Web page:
Talk to an Estate Attorney About the Benefits of a POA

A power of attorney (POA) creates a legally binding document appointing an agent, preferably someone you trust implicitly, to manage your property, medical, or financial affairs.  Typically, it comes into play when you're incapable of managing your affairs. Some POAs take effect upon signing. But others become effective only after you're incapacitated. A POA is a crucial component in estate planning. So it's critical to talk with a POA attorney near you when drafting the document.

Although it's not something you want to think about, a POA offers some peace of mind by delivering these benefits:

  • Allows  you to select the person you want to make decisions on your behalf
  • Helps avoid guardianship or conservatorship
  • Clarifies your intent
  • Protects your agent from financial abuse claims
  • Allows someone to perform planning and financial actions on your behalf

Although a power of attorney takes effect at different times, it voids after your death. Apart from death, a POA can terminate for other reasons. For example, if you revoke the agreement or a court invalidates it. It can also cancel if the agent, known as the attorney-in-fact, can no longer carry out the responsibilities. The authorization typically invalidates following the divorce if you're married and divorced.

Note that no power of attorney document becomes legally binding until signed and executed according to Pennsylvania state laws. In addition, you must also be of sound mind when appointing your agent. Owing to the importance of this document, you must consult with a POA attorney near you or consult with an estate lawyer.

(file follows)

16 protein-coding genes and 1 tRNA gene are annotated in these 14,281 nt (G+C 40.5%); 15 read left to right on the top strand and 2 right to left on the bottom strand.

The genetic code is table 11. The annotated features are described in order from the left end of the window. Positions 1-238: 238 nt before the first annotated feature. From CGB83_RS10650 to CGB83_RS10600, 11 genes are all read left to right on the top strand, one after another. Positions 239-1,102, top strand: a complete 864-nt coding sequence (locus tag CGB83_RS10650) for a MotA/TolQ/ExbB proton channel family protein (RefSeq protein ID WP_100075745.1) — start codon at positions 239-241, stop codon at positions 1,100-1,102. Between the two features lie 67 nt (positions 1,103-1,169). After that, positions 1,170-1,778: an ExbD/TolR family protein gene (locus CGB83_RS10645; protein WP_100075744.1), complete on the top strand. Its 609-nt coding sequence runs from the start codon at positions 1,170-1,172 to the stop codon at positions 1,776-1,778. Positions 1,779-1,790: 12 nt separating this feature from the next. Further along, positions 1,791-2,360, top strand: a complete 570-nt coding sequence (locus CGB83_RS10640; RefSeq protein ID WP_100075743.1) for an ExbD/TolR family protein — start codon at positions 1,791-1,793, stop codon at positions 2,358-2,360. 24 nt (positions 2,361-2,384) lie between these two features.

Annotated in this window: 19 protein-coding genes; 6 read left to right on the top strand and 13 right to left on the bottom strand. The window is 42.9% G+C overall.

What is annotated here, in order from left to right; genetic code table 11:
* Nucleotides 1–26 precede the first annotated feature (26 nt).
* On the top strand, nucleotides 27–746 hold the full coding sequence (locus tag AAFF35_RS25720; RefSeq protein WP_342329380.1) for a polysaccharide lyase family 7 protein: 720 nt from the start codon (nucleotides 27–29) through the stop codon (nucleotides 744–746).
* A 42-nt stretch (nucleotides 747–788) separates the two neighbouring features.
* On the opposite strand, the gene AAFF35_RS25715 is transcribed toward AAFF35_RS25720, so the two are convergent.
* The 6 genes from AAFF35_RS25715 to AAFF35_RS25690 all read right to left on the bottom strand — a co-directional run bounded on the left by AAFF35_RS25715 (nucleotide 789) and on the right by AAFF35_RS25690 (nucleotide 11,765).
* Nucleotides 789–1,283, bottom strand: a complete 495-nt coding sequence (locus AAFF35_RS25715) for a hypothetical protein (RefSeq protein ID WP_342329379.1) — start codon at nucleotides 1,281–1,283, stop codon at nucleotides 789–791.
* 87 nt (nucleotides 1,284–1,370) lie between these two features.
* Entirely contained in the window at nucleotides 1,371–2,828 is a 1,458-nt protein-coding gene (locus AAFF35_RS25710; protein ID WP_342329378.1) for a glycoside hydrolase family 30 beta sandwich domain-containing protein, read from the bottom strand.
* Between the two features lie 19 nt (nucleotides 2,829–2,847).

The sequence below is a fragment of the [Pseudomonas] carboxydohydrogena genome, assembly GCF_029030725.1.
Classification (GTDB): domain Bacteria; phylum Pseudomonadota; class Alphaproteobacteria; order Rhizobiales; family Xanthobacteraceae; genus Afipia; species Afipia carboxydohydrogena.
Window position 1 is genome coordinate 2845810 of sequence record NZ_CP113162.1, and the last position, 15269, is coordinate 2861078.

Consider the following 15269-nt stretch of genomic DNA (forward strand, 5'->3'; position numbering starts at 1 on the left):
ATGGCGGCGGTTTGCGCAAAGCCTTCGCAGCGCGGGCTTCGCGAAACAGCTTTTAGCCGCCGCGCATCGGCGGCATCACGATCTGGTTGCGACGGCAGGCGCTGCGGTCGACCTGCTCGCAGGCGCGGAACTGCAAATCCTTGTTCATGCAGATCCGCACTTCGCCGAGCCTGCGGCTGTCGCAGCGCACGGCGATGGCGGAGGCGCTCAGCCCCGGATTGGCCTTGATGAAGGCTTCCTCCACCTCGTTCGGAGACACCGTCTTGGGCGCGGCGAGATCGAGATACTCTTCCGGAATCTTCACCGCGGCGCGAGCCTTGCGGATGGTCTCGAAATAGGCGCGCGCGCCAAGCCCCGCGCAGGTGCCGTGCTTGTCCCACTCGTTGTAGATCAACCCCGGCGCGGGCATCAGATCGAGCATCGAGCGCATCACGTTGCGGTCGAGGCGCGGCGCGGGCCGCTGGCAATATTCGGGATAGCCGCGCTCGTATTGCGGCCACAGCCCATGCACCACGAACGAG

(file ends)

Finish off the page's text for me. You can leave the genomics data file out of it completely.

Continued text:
Types of Power of Attorney

The various types of POA documents determine the scope of the agent's authority. Often, people believe that they don’t need a POA if they have a spouse. Unfortunately, that's not the case. Your spouse cannot handle assets in your name alone. You should consult with a POA attorney to determine which POA best fits your needs. Moreover, you might want to consider your will and perhaps a living will during your discussion.

Some of the most common power of attorney types include:

Limited Power of Attorney

Also referred to as a special power of attorney, this POA document gives an agent the authority to act on someone’s behalf for a limited purpose and for a limited time. For example, selling property, managing real estate, collecting debts, and handling business transactions typically fall under a limited POA. When drafting the document, you specify what powers your agent may exercise.